I may as well jump on the Star Trek review bandwagon and post mine. I went with the fam last evening to see the new ST movie. Is it really a prequel to the other movies and the 1960s TV series? No, it's not, any more than Casino Royale, in which James Bond receives his double-oh designation, was a prequel to the other Bond flicks.
In fact, like Casino, ST 2009 hits the reset button on the franchise. Let me discuss that before I talk about the merits of the movie itself. There are some spoilers here, but get real - how can there really be spoilers when you know in advance that the movie's main intent is to show how Kirk and Co. wind up on USS Enterprise? Yes, they win (as the always do) in the fight with the bad guy and live to tell the tale. So here goes.
James T. Kirk is born in space at the beginning of the show, aboard an escape rocket fleeing the doomed USS Kelvin, captained, for 12 minutes, by Kirk's father, who sacrifices himself to save the crew. We next see Kirk at age 10, having swiped his father's antique Corvette for a joy ride while the Beastie Boy's "Sabotage" plays over all. Kirk, pursued by a cop on a flying motorcycle, drives the 'Vette off a cliff, jumping clear at the last moment.
Herein lie the first clues:
- The Vette is a 1966 model, the same year that the ST TV series debuted. The Vette is destroyed. Does this mean that the legacy is also being thrown (mostly) off a cliff? Why, yes, yes it does.
- The song symbolizes that director J.J. Abrams and writers Roberto Orci and Alex Kurtzman are indeed sabotaging the Star trek legacy in order to sart over.
There is other proof within the storyline of the movie, but that would be giving too much away here. Suffice to say that at movie's end it is literally impossible for this movie's story future trajectory to merge with that of the TV series or the previous ST movies. We'll see how that works out. If this film's sequel is as sorry as Quantum of Solace was to Casino Royale, then the reset won't work too well.
So I suggest enjoying the movie as escapist entertainment rather than viewing it as a true prequel or another in the ST series. There are enough trekkie things in the show to establish a good connection with the series' legacy, such as a tribble sitting on Scotty's desk when he first appears, but in the end they do not matter. The movie should have been subtitled, "Starting All Over."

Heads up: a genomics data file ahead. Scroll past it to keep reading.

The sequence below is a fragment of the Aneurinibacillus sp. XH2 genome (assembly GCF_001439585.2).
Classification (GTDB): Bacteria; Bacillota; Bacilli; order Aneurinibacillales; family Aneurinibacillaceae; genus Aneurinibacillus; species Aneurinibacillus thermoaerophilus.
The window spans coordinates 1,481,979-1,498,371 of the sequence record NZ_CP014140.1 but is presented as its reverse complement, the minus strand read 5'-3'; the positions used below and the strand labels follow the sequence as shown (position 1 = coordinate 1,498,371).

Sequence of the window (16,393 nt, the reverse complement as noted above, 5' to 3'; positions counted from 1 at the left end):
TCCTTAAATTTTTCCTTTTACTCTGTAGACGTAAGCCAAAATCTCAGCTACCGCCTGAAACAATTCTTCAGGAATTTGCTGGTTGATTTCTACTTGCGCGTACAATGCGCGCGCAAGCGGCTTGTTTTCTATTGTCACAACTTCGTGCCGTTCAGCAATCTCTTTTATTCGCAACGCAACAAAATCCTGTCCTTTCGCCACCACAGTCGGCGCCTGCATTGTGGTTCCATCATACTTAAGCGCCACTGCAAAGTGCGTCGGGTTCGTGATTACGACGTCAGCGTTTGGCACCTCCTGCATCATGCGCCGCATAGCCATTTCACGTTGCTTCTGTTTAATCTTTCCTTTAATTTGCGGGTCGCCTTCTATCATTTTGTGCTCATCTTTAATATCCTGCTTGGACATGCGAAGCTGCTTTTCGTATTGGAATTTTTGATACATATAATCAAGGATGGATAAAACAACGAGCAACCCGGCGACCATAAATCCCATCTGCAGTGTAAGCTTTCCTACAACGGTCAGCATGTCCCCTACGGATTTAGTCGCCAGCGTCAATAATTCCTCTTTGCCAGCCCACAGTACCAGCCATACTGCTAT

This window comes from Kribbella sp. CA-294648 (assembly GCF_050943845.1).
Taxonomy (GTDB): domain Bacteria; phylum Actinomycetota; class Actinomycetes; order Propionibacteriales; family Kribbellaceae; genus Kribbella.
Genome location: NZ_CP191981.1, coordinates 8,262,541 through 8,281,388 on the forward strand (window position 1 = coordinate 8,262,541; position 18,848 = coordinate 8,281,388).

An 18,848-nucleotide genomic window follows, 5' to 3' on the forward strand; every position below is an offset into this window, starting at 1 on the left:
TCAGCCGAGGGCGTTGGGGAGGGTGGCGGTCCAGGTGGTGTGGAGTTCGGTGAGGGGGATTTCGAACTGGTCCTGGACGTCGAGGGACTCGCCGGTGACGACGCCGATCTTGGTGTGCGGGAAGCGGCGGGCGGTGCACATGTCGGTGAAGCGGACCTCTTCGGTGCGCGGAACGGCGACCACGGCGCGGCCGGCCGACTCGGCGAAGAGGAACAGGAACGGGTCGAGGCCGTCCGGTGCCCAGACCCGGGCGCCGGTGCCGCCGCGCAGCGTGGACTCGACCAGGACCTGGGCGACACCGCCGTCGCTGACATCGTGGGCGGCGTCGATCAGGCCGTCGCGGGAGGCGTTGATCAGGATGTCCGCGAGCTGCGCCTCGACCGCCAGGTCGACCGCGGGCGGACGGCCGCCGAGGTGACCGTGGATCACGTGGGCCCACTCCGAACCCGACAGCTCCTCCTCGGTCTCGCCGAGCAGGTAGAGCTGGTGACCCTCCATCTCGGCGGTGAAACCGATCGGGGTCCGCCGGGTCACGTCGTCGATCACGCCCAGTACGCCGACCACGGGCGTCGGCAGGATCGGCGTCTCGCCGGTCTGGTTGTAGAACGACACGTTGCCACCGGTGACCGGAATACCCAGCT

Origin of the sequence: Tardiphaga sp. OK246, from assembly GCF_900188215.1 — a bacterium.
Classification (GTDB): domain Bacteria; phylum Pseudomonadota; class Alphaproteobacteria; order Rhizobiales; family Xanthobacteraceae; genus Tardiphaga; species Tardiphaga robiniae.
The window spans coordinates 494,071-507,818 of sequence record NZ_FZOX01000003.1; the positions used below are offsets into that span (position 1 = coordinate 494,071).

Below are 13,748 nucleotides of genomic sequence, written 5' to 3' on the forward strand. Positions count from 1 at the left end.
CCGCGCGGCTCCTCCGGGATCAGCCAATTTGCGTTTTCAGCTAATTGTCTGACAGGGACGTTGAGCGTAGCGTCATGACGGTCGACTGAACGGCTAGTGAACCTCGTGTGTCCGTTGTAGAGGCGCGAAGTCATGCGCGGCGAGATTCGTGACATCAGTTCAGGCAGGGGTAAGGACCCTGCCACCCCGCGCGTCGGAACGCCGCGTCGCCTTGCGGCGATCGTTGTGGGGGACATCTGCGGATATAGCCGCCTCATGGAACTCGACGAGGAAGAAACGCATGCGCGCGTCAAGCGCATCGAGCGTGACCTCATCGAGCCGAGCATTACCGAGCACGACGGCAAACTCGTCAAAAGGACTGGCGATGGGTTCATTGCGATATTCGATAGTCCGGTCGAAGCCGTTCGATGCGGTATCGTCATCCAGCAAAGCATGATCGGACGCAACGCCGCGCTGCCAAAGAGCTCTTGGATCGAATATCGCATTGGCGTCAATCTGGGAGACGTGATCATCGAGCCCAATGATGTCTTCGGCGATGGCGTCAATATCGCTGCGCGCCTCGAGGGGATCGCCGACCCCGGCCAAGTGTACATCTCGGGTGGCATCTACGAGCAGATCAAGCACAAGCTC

Leonard Nimoy's appearance as "Spock Prime" (so credited at the end) is a nice touch, as is his uttering a few lines from the older movies. It works just right. I thought it quite satisfying when he identified himself to the young Kirk by saying, "I am Spock." After the TV series was canceled, Nimoy tried to run away from it and establish a career as a serious dramatic actor. He even published a book in the mid-1970s called, I Am Not Spock. But, in the winter years of his life he has come to admit that Star Trek has defined his career (actually, he realized this long before now - the sequel to I Am Not Spock is I Am Spock, appearing 20 years later).
The Villain: Eric Bana as the destruction-bent Romulan, Nero, is excellent. He doesn't top Ricardo Montalban in Wrath of Khan, but nonetheless Nero is a worthy nemesis. And his threat is properly galactic: he wants to destroy every planet of the Federation and thanks to Spock Prime, he can (a zipped lip on that one, too).
The Enterprise crew:
Zachary Quinto as young Spock is excellent. Karl Urban as Bones is "excellent-minus," very good, but not quite as good in his part as Quinto is in his. Uhura and Spock have a thing for each other? Who knew? In the TV series it was Nurse Chapel who was enamored with Spock, IIRC, but her role long ago got beamed away. Zoe Saldana plays Uhura very well. Chekov and Sulu are presented competently, if not exactly inspiringly. Young Scotty, we learn, was a chowhound with an overdone Scottish brogue.
Ah, but what of Chris Pine, paying the major role of James T. Kirk? Sorry, bad idea. IMO, he just doesn't cut it. It's not that he acts the part of space cadet, then Enterprise officer, badly, he just doesn't act them as Kirk. You can pretty easily imagine young Spock maturing into Nimoy's Spock, and young Uhura and McCoy and the rest becoming the personalities we already know. But Pine's Kirk in unimaginable to become Shatner's Kirk.
That's my story and I'm sticking to it.
But how is the movie as a movie? My wife, who is no sci-fi fan, enjoyed it. My eldest son, who is very familiar with the ST legacy, and my young daughter, who is not, also liked it a lot. As for me, I'll put it this way - I'll probably spring for the DVD when it comes out, but I won't pay hard-earned coin to see it in the theater again. There are times to movie seems too frantic and plot developments too forced. But it's enjoyable and pays enough tribute to the legacy to justify seeing it in theater once. So I recommend it. Overall, I give Star Trek 2009 seven out 10 NCC-1701s.